Therefore, the eye diagram measurement is sometimes referred to as the “Mask Test”. Masks also come in a variety of shapes, and the usual mask for NRZ signals is shown in the middle black part of Figure 5 above. The mask of the eye diagram is different in different nodes of serial data transmission, so we should pay attention to the specific sub-mask type when selecting the mask.
If you use the sender’s mask as the receiver’s eye diagram mask, it may keep touching the mask. But the masks of some signals like Ethernet signal and E1/T1 signal are special, which are not NRZ code.
If a mask is encountered in the actual test, we analyze it reasonably and try to solve this problem. However, some products are not very demanding, allowing encounters with the mask in a small range. This is the trade -off between the designer’s pursuit of quality and adapting to market needs.
The problem in Figure 6 above is that the falling edge is so slow as to intersect with the mask, indicating that the load capacitance is too large, which slows the falling time.
The problem in Figure 7 is that there is a large ringing phenomenon, indicating incontinuous or mismatched impedance problems.
This is double lines on the left and right, which may be a problem such as unstable clock signal.
It is a full double line in Figure 9, which is caused by unstable modulation current or power control.
- Extinction ratio
The formula for the extinction ratio is as follows:
The extinction ratio is the ratio of the average value of 1 level to that of 0 level. The extinction ratio is a very important parameter in the measurement of optical communication transmitters. The larger it is, the clearer “0” and “1” signals can be obtained at the receiving end of the signal, and the better logic discrimination rate can be obtained.
- Eye-crossing percentage
The eye-crossing percentage represents the positional relationship between the intersection point and the one level and the zero level. As shown in the figure below:
Figure 10: Eye-crossing percentage
This intersection is close to one level, which represents the ability of the signal to transmit one level or zero level. The more one level transmits, the closer the intersection approaches one level. And the more zero level transmits, the closer the intersection approaches zero level. The principle is shown in the following figure:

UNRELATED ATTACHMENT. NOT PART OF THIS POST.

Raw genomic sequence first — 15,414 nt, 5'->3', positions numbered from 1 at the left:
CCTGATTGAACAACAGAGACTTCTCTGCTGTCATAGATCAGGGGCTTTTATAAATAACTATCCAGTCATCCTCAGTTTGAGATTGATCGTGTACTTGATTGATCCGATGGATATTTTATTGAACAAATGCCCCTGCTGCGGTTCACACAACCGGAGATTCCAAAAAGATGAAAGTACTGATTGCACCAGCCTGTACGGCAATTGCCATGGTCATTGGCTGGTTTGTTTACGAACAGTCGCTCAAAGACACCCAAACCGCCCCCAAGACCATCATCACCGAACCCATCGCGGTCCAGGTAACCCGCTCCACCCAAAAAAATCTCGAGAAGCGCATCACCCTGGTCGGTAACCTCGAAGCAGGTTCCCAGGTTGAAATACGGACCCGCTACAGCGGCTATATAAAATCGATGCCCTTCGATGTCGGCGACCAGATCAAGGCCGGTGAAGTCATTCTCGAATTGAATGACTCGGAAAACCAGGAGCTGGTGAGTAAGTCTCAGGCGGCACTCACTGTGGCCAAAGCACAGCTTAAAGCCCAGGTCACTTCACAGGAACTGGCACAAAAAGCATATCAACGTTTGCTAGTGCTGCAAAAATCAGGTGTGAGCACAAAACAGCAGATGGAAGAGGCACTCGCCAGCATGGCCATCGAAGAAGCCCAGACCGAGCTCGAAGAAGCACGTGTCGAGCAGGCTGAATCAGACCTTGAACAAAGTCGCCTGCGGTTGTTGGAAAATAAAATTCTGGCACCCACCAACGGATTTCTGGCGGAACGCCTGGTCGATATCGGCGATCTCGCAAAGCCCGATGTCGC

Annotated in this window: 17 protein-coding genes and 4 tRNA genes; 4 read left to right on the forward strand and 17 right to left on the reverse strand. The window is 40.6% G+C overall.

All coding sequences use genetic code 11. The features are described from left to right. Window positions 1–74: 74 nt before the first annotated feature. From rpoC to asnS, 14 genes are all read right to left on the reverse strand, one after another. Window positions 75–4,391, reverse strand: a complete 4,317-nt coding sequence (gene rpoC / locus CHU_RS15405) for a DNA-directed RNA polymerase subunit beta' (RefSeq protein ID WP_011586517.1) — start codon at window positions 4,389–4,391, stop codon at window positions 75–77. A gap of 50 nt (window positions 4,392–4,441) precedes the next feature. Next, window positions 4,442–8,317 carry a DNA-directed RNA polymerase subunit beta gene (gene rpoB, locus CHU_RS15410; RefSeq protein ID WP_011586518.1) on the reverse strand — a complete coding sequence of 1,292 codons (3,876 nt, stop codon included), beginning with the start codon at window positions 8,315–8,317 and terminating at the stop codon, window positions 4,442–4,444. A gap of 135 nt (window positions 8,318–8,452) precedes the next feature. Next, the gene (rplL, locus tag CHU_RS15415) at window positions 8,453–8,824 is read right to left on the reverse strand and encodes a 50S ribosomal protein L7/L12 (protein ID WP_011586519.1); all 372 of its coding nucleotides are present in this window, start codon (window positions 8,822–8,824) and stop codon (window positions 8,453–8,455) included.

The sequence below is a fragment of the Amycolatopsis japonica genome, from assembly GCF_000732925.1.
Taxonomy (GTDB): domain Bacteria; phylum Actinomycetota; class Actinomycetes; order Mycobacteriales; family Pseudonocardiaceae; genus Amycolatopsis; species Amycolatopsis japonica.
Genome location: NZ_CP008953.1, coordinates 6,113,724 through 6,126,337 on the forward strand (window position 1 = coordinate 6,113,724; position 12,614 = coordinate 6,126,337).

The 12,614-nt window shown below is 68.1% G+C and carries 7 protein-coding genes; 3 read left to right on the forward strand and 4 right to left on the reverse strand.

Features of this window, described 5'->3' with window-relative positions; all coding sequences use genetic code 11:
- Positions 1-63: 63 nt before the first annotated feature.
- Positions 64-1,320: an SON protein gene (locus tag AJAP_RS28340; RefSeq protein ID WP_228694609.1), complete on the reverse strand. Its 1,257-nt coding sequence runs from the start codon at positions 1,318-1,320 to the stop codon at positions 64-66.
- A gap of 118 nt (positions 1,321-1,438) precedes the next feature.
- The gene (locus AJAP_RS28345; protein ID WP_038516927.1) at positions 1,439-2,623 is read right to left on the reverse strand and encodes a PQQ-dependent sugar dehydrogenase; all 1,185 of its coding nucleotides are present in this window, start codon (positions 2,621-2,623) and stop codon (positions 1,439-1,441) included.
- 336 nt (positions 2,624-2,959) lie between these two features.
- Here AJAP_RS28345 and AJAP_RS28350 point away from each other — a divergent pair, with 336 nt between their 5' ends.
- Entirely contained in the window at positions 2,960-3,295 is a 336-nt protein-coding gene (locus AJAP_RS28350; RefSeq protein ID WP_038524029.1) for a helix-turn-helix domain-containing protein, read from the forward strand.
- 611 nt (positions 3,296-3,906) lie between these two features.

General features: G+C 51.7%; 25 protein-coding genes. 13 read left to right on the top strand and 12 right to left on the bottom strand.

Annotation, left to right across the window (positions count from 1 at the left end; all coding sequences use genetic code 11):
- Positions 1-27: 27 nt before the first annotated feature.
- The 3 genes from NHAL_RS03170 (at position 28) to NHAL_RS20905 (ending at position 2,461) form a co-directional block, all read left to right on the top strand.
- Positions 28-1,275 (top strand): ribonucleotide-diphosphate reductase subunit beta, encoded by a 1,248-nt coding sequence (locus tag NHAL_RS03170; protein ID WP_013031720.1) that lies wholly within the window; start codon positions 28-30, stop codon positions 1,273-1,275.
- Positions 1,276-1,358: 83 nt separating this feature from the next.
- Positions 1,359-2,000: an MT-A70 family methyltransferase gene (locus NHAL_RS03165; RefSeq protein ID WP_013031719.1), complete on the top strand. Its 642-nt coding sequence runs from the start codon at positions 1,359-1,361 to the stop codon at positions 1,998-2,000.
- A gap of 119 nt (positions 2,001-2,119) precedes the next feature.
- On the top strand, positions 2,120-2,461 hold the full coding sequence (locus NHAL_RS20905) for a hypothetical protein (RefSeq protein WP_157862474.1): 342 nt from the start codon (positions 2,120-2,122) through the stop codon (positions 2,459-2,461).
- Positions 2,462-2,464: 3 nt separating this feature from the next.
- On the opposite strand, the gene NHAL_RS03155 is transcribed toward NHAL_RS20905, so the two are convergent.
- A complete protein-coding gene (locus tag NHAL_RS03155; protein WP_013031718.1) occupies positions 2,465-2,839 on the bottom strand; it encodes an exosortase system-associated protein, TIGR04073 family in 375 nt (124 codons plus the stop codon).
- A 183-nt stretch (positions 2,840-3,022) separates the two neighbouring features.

Figure 11: The relationship between different eye-crossing percentage and pulse signal
Figure 11 shows that if the crossover is on the top, one level is wider, and if the crossover is at the bottom, the zero level is wider. For general signals, evenly distributed signal levels 1 and 0 are the most common. It is generally required that the cross ratio of eye diagram is 50%, that is, the same length of signal pulses 1 and 0 are used as the standard to verify the relevant parameters. Therefore, the relative amplitude loss caused by the deviation of different 1 and 0 signal levels can be effectively measured according to the distribution of the eye-crossing percentage relation. If the eye-crossing percentage is too large, i.e., too many 1 -bit signals are transmitted, the signal error, masking, and limit values will be verified against this cross-percentage relationship. If the eye crossing percentage is too small, that is, too many 0 -level signals are transmitted, it will be hard for the receiving -end signals to extract the frequency from it, resulting in the inability to synchronize, and then produce synchronization loss.
The formula for the Q factor is as follows:
The numerator is the difference between the mean value of 1 level and 0 level, which is the eye amplitude. The denominator is the sum of the significant values of noise at 1 level and 0 level; This Q-factor represents the quality of the signal. The higher the Q-factor, the better the signal -to-noise ratio, the better the signal.
The Q factor is generally affected by noise, optical power, and whether the electrical signal is impedance-matched from the beginning to the end.